ALBANY — Gina Castelli laughed when asked to recall the memory.
“Colleen tells the story about that,” said Castelli, the former longtime Siena women’s basketball head coach who retired earlier this year from her post as Le Moyne’s coach.
That story is how Castelli first met Colleen Mullen, the head coach of the UAlbany women’s basketball program that announced Tuesday the hire of Castelli as its executive coach for program development and player relations.
“It’s an ongoing joke that we still talk about,” Mullen said.
As UAlbany’s fourth-year head coach remembers it, Castelli and Mullen met approximately 25 years ago when Mullen was a 15-year-old point guard and Castelli was the head coach at Siena. The two had spoken on the phone prior to their meet-up on Siena’s Loudonville-based campus, but hadn’t seen each other in person. A colleague, though, had hyped up Mullen to Castelli as a strong point guard prospect Castelli should consider for the Saints’ lineup.
And, then, Castelli and Mullen met . . . and Castelli couldn’t help but laugh, just as Mullen and she did Tuesday when thinking back on how Castelli — eventually — managed to say something along the lines of “You don’t look like much of an athlete” to the 5-foot-2 Mullen.
Castelli apologized for the remark, but Mullen said that wasn’t necessary.
“My dad thought it was the best thing he’d ever heard in his life,” said Mullen, who played college basketball at Rhode Island and New Hampshire. “She was honest, and we knew we could trust her.”
Castelli did end up actively recruiting Mullen to Siena, and the trust always remained between them. Mullen has long counted Castelli as one of her coaching mentors, and they stayed in touch throughout the years and often crossed paths on the recruiting trail as Mullen worked her way to becoming UAlbany’s coach and Castelli led her programs.
“She’s somebody that I’ve always looked up to and has been a role model for me,” Mullen said of Castelli, who earned a program-best 336 victories in 22 seasons at Siena before later coaching eight more seasons at Le Moyne.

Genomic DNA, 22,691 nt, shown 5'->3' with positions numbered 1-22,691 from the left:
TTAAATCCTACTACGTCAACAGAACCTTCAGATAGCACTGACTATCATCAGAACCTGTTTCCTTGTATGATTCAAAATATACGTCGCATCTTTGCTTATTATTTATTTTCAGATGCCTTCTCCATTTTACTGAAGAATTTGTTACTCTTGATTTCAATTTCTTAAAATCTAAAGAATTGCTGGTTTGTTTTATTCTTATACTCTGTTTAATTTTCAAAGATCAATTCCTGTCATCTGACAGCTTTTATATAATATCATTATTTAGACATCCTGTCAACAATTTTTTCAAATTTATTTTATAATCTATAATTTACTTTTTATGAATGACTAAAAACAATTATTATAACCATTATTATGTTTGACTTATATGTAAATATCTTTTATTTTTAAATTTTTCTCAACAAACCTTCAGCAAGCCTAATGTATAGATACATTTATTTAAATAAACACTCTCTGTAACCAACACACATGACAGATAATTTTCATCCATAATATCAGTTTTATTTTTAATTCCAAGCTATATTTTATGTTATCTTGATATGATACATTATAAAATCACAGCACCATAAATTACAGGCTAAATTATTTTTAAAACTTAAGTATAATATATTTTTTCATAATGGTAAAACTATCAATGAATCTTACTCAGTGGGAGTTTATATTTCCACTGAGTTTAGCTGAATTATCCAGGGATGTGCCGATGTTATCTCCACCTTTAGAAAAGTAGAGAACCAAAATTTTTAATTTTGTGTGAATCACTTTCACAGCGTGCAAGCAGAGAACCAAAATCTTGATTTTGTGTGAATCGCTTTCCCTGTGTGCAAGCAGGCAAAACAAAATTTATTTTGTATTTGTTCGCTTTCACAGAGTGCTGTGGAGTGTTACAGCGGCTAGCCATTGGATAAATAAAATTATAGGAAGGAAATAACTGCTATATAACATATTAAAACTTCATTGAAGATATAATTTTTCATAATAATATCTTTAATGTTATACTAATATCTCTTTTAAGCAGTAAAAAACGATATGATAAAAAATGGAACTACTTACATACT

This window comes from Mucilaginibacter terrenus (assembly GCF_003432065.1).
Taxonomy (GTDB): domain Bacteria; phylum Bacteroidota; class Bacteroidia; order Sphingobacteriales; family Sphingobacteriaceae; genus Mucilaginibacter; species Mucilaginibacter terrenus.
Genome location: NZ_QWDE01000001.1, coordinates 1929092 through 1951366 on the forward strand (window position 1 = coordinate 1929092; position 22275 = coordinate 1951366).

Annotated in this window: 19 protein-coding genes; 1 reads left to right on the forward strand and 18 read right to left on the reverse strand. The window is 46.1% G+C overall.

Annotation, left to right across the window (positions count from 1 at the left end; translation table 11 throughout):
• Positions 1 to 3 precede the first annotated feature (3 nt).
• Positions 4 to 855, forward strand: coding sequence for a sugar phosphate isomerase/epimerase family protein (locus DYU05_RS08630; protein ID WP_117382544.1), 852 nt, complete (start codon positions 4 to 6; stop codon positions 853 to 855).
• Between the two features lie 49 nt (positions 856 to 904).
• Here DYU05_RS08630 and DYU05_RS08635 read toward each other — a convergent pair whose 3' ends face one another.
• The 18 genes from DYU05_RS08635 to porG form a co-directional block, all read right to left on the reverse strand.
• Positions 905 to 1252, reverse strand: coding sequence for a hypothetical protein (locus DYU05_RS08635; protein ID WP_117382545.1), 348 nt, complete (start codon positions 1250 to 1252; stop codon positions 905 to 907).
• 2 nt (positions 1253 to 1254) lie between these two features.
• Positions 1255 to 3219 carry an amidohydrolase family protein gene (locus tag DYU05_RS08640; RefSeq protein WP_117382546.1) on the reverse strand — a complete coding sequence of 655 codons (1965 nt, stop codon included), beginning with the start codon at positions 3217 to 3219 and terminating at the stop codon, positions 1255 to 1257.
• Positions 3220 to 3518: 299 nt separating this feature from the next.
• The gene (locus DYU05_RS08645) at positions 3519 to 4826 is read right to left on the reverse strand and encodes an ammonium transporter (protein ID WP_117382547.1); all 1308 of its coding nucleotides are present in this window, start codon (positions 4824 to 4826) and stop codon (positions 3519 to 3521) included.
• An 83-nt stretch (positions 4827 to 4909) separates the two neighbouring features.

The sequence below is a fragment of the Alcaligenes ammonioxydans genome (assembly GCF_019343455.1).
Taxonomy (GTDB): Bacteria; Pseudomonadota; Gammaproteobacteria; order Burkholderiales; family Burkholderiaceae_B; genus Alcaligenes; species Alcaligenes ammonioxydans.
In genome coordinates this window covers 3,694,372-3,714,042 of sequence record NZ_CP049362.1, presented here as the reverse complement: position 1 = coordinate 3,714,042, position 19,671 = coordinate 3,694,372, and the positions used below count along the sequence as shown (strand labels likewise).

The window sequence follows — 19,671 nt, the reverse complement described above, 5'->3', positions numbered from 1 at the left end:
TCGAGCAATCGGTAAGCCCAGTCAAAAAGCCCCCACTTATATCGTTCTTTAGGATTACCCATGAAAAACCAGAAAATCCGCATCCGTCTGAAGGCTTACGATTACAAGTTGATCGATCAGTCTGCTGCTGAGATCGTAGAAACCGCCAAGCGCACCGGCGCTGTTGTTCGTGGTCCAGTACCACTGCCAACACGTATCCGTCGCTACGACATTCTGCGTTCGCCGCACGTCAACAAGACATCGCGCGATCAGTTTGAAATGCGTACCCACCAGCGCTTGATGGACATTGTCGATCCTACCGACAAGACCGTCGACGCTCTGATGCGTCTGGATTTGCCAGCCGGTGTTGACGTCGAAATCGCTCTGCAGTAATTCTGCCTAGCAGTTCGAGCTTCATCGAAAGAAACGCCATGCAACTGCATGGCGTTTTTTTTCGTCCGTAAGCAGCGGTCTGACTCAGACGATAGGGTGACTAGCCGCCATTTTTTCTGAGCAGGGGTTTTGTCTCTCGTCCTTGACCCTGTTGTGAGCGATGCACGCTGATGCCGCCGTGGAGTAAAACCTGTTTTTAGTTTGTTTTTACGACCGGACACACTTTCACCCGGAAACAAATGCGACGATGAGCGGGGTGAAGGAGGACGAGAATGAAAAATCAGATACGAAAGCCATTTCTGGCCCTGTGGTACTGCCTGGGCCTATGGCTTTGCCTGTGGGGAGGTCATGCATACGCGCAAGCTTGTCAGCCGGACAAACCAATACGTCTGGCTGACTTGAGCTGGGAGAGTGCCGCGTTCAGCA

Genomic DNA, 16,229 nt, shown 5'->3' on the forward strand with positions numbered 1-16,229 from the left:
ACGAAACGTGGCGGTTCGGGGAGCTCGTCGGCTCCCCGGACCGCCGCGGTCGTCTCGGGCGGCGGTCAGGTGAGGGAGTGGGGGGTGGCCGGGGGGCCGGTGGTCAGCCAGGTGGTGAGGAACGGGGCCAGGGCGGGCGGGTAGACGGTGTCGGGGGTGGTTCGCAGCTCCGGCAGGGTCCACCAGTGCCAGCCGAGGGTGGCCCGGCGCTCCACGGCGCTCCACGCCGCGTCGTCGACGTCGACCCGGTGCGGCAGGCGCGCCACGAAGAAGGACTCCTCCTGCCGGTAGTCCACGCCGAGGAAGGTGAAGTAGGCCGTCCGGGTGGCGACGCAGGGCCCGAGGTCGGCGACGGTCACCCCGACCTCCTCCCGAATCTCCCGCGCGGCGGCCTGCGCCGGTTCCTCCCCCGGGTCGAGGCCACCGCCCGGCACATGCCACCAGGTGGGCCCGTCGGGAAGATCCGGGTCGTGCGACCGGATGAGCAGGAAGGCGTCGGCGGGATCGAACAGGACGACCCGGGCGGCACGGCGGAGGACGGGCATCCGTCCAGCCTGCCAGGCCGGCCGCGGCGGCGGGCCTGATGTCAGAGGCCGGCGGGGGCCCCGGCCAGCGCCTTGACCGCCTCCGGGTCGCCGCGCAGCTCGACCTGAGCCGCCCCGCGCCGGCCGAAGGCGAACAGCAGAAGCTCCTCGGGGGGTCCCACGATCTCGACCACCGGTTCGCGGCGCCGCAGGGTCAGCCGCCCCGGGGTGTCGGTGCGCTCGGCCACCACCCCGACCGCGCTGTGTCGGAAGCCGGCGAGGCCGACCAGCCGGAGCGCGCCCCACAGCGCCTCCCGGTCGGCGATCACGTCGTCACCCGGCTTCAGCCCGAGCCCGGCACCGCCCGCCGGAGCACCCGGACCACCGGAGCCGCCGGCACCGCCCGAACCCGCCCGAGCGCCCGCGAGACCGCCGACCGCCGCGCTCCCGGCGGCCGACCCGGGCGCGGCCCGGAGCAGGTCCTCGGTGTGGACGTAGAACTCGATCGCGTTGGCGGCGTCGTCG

Several years ago, Castelli congratulated Mullen on her hire at UAlbany. Castelli — jokingly — said that day about how the two coaches should try to work together some day, and Mullen took that idea seriously and kept it in mind.
As Castelli wrapped up her head-coaching career at Le Moyne earlier this year, Mullen let Castelli know there might be an opportunity for the coach with the Great Danes.
“To be able to bring her on staff and bring this full circle, it’s an honor for me and a privilege for my coaching staff and players,” Mullen said.
Castelli was named MAAC Coach of the Year on five occasions, and led Siena to seven regular-season MAAC titles and one MAAC tournament championship during her time leading the Saints from 1990 to 2012. At UAlbany, Castelli’s role is “strictly [an] administrative position,” and one that Mullen described as still a “work in progress” in terms of figuring out its day-to-day responsibilities. What Mullen knows, though, is she wants to use Castelli’s years of coaching experience as a resource for UAlbany’s coaches and players.
“Her main responsibilities are going to be helping me manage the program and bigger-picture thinking,” said Mullen, whose program returns four starters from a team that made it to last season’s America East Conference semifinals. “Another big responsibility for her is going to be mentoring and leadership development with my staff, and helping them excel in their positions.”
Most of all?
“I want to make sure I’m helping them win,” Castelli said.
Castelli called her role at UAlbany a “retirement job,” but it’s a part-time one she plans to take very seriously. In between her coaching stints at Siena and Le Moyne, Castelli spent a season at Rhode Island as the program’s director of player development, and Castelli had hoped to find a similar position after leaving her post at Le Moyne.
The chance to do that at UAlbany, not far from her home in Saratoga Springs, was ideal — especially since it meant she could work with Mullen.
“She’s a real student of the game and wants to learn a lot,” said Castelli, who started in her role at UAlbany late last month. “That’s what I love about her.”
And, in drills during the Great Danes’ summer workouts that started last week, Castelli — again with a laugh — noted how the 41-year-old Mullen has impressed when demonstrating on-court skills for her players.
“She’s still got game,” Castelli said.